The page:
Precious metals once again attempted to recover as the daily New York trading action got underway on Wednesday. Albeit the US dollar showed little in the way of gains (rising 0.16 on the trade-weighted index to 75.40) it also showed no tendencies to ease much below its recent multi-week highs for the time being. Crude oil led the charge this morning, rising more than $1.20 per barrel and the enthusiasm for black gold spilled over into the silver pits where a 1.68% gain was seen in the early part of the trading morning in New York.
The largest and rather singular (okay, lead lost 0.08% to be fair) damage this morning was inflicted upon rhodium, which fell an additional $70 to touch the $1,930.00 level. A harvest of Japanese statistical data which is due on Thursday might inflict further potential damage to the platinum-group metals. Clearly, the March Sendai quake is very likely to have affected Japan’s GDP as well as its industrial output.
The auto sector is a highly visible and significant component of that country’s economic wheels and gears. Bear in mind that Japan is normally the taker of roughly a fifth of total global platinum demand, just for example. Thus, it remains to be seen what tomorrow’s numbers might bring but they do bear watching closely.
Spot gold traded near the $1,493.00 level on the bid-side, rising 0.34% as players tried to right the golden vessel and push back towards the psychological $1,500 mark once again. Highs overnight in gold came in near the $1,498.00 level. Participants will be on the lookout for the release of the FOMC’s minutes later in the day and are sure to parse the same for any clues to near-term and medium-term Fed monetary policy plans that could be found therein.
Fed minutes-based clues or no clues, the shrinkage of gold and silver ETF holding balances continues this month. While we noted quite sizeable Q1 “exits” from gold by Messrs. Soros, Mindich, and Touradji in yesterday’s article, the post- May Day metals liquidations have amounted to about another 35 tonnes from gold and 157 tonnes from silver ETF balances.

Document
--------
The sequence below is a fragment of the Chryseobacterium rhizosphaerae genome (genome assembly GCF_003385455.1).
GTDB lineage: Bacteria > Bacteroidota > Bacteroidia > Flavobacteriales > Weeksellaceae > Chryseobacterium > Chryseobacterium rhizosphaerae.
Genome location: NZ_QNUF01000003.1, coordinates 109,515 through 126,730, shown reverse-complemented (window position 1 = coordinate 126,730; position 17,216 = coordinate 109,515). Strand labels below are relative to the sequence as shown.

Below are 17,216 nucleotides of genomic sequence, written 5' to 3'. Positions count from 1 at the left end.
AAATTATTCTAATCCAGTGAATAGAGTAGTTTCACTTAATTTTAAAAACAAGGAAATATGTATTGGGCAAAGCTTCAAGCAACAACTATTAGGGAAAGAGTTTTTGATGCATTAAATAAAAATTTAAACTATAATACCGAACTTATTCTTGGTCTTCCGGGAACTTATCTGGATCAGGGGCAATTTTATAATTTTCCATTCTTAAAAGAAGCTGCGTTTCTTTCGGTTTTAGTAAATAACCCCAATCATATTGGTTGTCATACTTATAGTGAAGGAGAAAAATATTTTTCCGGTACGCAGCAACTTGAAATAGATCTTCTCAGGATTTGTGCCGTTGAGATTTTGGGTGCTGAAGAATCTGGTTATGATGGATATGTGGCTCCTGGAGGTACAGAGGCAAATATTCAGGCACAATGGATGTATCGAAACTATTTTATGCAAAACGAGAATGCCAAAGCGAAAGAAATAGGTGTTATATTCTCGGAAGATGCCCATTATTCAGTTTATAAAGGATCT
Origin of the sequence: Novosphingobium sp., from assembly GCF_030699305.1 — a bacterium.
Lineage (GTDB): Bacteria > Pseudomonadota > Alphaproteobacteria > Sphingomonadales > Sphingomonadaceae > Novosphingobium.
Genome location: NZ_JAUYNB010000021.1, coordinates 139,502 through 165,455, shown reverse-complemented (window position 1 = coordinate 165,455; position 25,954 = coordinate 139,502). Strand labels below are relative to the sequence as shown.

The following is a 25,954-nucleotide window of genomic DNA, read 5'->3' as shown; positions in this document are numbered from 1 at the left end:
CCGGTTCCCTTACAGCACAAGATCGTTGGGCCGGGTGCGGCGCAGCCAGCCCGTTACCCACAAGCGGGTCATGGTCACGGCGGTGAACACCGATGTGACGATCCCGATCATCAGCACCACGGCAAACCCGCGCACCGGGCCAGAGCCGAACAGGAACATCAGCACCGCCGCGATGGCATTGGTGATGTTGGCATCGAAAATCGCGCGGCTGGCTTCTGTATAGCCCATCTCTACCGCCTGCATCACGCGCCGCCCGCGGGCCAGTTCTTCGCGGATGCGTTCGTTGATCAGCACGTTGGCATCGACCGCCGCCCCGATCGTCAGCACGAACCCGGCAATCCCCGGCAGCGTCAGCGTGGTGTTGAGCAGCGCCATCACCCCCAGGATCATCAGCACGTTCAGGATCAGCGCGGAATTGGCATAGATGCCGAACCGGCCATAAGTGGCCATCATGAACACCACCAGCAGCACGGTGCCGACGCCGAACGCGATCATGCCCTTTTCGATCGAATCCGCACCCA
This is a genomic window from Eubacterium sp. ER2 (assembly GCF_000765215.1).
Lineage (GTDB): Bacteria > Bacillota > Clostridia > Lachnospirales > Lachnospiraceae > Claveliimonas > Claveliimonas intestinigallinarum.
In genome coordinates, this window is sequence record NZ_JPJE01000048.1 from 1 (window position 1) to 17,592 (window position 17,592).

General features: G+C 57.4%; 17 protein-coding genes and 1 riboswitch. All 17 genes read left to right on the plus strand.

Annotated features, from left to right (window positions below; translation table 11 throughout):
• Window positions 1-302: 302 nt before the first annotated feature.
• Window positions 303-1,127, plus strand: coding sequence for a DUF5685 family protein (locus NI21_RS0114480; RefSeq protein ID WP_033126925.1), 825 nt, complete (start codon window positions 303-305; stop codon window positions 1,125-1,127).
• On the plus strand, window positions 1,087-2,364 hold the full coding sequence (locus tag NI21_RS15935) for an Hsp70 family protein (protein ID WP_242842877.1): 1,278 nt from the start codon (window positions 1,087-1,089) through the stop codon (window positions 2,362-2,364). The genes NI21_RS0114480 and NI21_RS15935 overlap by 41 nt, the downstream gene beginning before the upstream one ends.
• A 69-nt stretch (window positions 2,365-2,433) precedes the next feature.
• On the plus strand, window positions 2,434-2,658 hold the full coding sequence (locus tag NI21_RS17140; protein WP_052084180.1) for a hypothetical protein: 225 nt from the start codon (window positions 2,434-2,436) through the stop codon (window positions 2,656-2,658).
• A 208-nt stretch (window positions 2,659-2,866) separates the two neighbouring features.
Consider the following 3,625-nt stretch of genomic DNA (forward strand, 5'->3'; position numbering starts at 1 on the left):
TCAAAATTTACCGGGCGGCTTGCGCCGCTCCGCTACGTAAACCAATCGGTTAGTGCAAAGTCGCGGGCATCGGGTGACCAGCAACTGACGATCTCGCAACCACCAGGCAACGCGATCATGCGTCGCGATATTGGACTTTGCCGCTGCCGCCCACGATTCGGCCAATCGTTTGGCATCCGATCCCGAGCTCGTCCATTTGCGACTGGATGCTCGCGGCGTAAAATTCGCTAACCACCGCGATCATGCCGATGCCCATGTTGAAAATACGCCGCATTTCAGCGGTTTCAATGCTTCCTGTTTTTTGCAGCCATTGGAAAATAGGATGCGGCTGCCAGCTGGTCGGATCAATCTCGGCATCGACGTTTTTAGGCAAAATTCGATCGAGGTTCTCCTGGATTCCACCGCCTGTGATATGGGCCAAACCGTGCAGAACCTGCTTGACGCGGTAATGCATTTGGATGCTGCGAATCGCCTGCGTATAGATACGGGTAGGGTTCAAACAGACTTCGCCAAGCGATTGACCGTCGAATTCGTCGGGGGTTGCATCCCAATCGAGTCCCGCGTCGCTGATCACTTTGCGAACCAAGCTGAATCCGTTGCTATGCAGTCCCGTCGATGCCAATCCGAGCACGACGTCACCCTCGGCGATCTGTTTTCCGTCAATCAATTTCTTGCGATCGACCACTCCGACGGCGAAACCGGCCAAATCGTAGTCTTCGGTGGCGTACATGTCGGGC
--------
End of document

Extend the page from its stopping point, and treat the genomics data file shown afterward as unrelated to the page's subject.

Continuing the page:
Perceptions that (on the technical side) gold may have put in a medium-term top in the upper $1,570s before the month got underway probably contributed to the exodus from the ETP niche. However, it did not help matters that gold was largely unresponsive to a plethora of Euro-debt-related and other formerly-thought-to-be-bullish news on the geopolitical and economic fronts.
Market analysts at StandardBank (SA) do not see the Fed as beginning to tighten just yet, however, they are mindful of the possible presence of suggestions that the Fed might begin to reduce the size of its swollen balance sheet. Such actions, says the SB analysis, “will be bearish for commodities in general, but gold specifically.” SB finds that “gold has by far the greatest causality with liquidity, followed by crude, and then base metals in general.”
CPM Group NY issued its own note of caution on Tuesday, concluding that precious metals prices are “highly vulnerable” to another spike to lower levels in coming market session. They see gold possibly touching $1,450 or $1,425 and silver reaching towards $28, $26 or even $24 per ounce. Moody’s Investor Services, addressing silver, [correctly] opines that what drove the white metal past $50 the ounce was “investment activity” [we translate that as: pure speculation] and not its internal supply/demand dynamics of balances.